Disruptive US-based real estate aggregator Zillow continues to confound and amaze with the news that it has raised another $30m, taking its total fundraising to a staggering $87m.
Yep, $87m. I normally turn instantly prickly when I hear the phrase ‘Bubble 2.0’, but I may have to revise my view slightly. I’d hate for Zillow to be burning cash at a rate not seen since the heady days of Boo.com.
Yet in this day and age $87m is a fortune. Internet businesses just don’t need that kind of money to put themselves on the map. Or do they?
Why does it need the money?
‘Employment growth and new product development’, says CEO Rich Barton (who is formerly head honcho at Expedia). Hmmm, it seems to me that they’re exactly the same thing. Zillow’s product development costs are largely technology-related, so hiring new staff seems to be the same thing as investing in new products. Right?
The point here is that techies surely abound at Zillow. The firm employs 155 staff, and I reckon that the majority must be developers (only 20 people work in sales). That’s a large pool of people to be working on a startup. Boo.com got up to 400 or so, back in the day.
Does Zillow actually need more people? More costs? We reckon that the 155 existing staff could feasibly cost the firm $10m a year as things stand…
How does it make money?
Ex-Google staffer Vanessa Fox joined Zillow in summer and outlined the company’s business approach yesterday while commenting on the New York Times’ move to a free content model:
“Here at Zillow, we’ve always taken the approach of offering our content and services for free. Whether you’re looking for a home, selling yours, or are an agent providing real estate services, all the tools and information available on Zillow are free for you to use. Online advertising, particularly when contextually targeted and relevant as it is on Zillow.com, continues to grow and be not only a good monetization strategy, but a useful service for visitors.”
So we know that Zillow rightly perceives itself as a media business. It makes money by selling contextual advertising, including Google Adsense units. It also hosts display ads from ad networks. Clickthrough rates should be relatively high, since it operates in a niche / vertical search area, and when people are in ‘search mode’ they are more likely to follow relevant links.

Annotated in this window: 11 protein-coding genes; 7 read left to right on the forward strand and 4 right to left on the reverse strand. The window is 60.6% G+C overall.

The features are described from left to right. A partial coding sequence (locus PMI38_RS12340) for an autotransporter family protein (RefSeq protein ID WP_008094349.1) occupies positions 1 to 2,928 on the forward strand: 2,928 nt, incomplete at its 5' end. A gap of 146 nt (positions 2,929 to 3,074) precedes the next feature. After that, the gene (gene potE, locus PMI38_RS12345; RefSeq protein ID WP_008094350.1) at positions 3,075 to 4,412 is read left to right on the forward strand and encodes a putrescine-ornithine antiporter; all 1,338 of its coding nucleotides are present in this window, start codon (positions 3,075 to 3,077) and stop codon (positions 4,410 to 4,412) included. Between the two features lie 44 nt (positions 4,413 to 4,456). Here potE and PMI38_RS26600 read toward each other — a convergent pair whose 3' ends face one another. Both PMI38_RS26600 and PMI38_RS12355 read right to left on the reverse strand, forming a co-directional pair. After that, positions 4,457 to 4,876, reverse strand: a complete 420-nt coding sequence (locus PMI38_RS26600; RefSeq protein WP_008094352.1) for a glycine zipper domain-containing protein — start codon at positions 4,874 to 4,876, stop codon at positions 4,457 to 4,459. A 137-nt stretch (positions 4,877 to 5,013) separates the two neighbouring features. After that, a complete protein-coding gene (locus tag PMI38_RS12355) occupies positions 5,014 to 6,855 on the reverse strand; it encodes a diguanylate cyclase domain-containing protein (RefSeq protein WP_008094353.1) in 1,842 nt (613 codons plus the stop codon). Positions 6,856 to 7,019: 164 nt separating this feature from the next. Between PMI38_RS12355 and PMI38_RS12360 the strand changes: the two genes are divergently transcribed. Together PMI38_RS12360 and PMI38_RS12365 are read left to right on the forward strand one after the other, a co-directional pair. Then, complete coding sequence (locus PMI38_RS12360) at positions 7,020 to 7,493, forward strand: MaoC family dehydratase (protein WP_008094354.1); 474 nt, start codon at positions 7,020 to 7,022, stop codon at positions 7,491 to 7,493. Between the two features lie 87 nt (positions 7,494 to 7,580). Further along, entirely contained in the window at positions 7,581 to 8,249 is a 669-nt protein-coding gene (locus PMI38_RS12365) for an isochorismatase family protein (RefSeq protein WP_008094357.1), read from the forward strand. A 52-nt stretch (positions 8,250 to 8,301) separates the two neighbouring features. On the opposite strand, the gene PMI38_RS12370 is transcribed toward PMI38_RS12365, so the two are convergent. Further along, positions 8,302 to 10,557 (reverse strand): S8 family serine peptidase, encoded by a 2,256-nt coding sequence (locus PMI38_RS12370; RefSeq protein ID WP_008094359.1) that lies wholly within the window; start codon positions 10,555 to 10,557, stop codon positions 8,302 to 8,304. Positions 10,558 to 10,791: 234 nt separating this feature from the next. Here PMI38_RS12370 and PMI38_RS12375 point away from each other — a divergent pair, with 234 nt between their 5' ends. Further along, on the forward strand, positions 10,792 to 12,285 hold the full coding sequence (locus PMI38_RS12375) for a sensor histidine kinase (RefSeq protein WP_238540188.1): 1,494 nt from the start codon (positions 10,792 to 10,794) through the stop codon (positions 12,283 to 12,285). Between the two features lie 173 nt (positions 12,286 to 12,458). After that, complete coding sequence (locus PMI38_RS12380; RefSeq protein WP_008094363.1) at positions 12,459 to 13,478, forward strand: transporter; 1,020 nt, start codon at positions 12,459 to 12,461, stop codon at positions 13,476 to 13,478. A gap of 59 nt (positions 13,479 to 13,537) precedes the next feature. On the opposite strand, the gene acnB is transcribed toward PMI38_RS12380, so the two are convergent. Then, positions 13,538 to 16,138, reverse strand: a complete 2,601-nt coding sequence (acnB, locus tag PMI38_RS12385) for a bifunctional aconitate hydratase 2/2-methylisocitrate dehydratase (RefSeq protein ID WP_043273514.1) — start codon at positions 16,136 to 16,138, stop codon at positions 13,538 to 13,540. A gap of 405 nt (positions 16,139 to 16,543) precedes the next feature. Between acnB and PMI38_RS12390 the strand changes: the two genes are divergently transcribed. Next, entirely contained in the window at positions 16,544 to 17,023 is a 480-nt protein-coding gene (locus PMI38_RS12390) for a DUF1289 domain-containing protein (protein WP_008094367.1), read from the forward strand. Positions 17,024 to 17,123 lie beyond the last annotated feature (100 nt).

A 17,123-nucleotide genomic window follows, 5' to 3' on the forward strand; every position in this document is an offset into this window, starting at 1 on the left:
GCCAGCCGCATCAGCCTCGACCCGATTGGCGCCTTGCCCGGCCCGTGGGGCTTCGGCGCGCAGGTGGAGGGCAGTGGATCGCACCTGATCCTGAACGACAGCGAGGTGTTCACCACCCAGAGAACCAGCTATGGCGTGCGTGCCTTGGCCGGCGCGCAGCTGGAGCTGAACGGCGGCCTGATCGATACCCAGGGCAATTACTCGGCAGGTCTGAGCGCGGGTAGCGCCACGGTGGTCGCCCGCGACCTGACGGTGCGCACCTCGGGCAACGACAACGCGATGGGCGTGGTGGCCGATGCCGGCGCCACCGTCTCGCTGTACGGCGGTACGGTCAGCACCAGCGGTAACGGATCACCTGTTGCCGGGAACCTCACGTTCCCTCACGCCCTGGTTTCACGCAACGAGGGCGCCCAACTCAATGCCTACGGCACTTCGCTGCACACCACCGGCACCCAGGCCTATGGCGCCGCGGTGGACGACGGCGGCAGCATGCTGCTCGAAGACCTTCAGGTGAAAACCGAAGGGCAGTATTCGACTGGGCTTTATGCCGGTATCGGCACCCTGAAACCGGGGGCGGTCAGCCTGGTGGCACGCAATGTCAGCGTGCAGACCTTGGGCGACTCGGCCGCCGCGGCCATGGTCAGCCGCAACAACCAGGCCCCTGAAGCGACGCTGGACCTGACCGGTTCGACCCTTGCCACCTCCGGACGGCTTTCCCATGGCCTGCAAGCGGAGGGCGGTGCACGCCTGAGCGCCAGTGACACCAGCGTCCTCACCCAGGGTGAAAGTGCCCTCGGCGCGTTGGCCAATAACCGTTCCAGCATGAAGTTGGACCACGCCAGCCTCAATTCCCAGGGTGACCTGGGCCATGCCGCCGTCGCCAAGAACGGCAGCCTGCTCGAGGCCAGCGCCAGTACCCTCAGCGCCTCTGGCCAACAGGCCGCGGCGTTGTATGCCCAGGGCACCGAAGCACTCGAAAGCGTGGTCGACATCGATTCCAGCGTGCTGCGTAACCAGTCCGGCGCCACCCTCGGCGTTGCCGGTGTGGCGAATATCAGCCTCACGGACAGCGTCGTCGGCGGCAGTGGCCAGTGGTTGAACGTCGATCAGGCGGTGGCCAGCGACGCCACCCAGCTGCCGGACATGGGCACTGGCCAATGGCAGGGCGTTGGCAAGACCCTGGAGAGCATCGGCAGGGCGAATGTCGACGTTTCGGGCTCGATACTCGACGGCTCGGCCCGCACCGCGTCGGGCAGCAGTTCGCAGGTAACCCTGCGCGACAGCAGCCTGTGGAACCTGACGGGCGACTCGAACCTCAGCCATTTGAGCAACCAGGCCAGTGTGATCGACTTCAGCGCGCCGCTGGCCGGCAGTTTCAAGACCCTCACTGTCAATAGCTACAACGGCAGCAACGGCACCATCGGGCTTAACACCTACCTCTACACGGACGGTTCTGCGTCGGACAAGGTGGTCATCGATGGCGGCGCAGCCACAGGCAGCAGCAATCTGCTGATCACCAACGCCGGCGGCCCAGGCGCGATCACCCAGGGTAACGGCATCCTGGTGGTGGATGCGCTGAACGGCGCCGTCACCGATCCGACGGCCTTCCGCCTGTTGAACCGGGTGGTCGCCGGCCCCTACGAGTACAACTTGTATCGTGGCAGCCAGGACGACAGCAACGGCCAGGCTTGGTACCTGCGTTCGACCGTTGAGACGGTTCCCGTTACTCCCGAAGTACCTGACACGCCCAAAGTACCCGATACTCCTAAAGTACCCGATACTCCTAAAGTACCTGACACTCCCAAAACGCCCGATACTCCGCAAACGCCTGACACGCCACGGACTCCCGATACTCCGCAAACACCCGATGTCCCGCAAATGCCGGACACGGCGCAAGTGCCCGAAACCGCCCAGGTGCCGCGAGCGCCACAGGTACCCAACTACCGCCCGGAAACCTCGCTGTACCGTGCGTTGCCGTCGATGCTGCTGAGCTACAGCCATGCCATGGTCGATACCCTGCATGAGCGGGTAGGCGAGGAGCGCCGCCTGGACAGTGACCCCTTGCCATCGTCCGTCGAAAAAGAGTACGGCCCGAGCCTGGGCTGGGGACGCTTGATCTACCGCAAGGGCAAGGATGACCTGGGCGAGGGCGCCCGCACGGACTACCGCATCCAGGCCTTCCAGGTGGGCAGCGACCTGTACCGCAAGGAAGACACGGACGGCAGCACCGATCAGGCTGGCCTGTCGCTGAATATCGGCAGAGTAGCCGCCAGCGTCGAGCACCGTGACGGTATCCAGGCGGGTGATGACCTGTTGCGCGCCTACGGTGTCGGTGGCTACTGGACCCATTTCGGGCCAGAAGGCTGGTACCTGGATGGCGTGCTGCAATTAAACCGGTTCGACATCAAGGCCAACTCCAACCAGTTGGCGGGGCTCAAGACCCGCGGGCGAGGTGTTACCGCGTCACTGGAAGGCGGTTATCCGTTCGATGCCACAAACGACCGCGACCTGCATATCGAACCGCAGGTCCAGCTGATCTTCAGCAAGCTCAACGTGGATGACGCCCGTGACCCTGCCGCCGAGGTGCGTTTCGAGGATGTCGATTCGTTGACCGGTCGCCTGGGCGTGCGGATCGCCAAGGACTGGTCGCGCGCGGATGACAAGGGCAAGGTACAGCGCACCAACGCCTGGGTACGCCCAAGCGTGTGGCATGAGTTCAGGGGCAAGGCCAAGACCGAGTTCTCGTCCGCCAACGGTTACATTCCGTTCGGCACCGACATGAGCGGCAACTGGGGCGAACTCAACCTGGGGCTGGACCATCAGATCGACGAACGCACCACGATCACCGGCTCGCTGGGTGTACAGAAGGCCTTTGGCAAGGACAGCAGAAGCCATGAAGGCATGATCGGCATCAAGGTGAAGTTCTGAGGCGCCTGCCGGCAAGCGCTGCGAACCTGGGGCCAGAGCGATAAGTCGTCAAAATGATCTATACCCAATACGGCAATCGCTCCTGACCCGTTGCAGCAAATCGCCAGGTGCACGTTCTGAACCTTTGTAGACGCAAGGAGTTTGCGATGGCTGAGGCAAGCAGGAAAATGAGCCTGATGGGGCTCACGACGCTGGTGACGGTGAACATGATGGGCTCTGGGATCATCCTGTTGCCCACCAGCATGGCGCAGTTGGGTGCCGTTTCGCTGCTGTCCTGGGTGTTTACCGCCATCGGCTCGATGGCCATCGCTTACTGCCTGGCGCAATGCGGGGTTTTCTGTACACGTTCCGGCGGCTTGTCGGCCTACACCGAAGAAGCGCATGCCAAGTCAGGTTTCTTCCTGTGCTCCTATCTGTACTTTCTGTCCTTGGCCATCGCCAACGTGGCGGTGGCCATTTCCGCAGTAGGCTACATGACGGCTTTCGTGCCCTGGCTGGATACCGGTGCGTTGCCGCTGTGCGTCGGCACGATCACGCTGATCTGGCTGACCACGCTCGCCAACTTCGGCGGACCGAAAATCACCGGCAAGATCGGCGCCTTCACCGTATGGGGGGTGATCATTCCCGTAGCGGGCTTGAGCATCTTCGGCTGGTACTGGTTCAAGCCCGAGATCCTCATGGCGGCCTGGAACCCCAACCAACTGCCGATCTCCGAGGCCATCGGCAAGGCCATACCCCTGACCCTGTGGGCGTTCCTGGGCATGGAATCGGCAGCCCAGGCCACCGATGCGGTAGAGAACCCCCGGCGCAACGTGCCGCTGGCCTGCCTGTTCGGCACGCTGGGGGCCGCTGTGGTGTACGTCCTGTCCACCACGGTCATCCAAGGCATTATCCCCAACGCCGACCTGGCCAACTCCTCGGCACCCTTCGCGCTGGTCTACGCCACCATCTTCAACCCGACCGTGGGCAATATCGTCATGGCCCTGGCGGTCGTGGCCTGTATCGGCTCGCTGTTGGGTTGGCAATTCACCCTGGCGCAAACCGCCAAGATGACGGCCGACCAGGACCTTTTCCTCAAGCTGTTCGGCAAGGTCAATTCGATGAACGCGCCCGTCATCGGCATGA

But is it making $10m a year to offset my estimated staffing costs? Doesn’t seem like it, based on what they’re saying, so now we’re getting into questions about the dreaded C-word: cashburn.
How is it performing?
Well, only the Zillow executives know the numbers, but let’s take a quick look at where it’s at. There’s no doubting that Zillow has some really good things going on.
The website pulls in more than 4m unique users per month, according to the company. Better than that, CFO and VP of marketing Spencer Rascoff claims that “more than 25,000 contributions are made to the site every day by the Zillow community”. Now that’s what I call participation.
Furthermore, some 6,000 advertisers have bought an ‘EZ ad’ since these premium ad slots were introduced six months ago. Good going, but then again if these advertisers spent a minimum of $10 per ad slot then we’re not talking big bucks. If it averaged $100 then Zillow would have at least one seven-figure annual revenue stream.
Well let’s not forget that many rubbish-at-doing-internet-stuff real estate brokers will see Zillow as a threat, despite it’s obvious consumer appeal. The rate at which these brokers adopt Zillow as a route to market might make all the difference, so the company will be ramping up an under-strength sales and marketing department to engage these brokers.
Keep in mind that Zillow is on a quest for comprehensive listings if it is to become the go-to destination for all things property. It needs the brokers on-side for a number of reasons. The brokers must know – although let’s assume that they still have their heads in the sand – that if Zillow doesn’t prevail then some other upstart will.
Investors like Benchmark Capital don’t normally throw bad money after good, so the firm must be in reasonable shape. But it is going to take one hell of a valuation on exit for the VCs to make their money back.
So, will Zillow make it? Or will it burn out?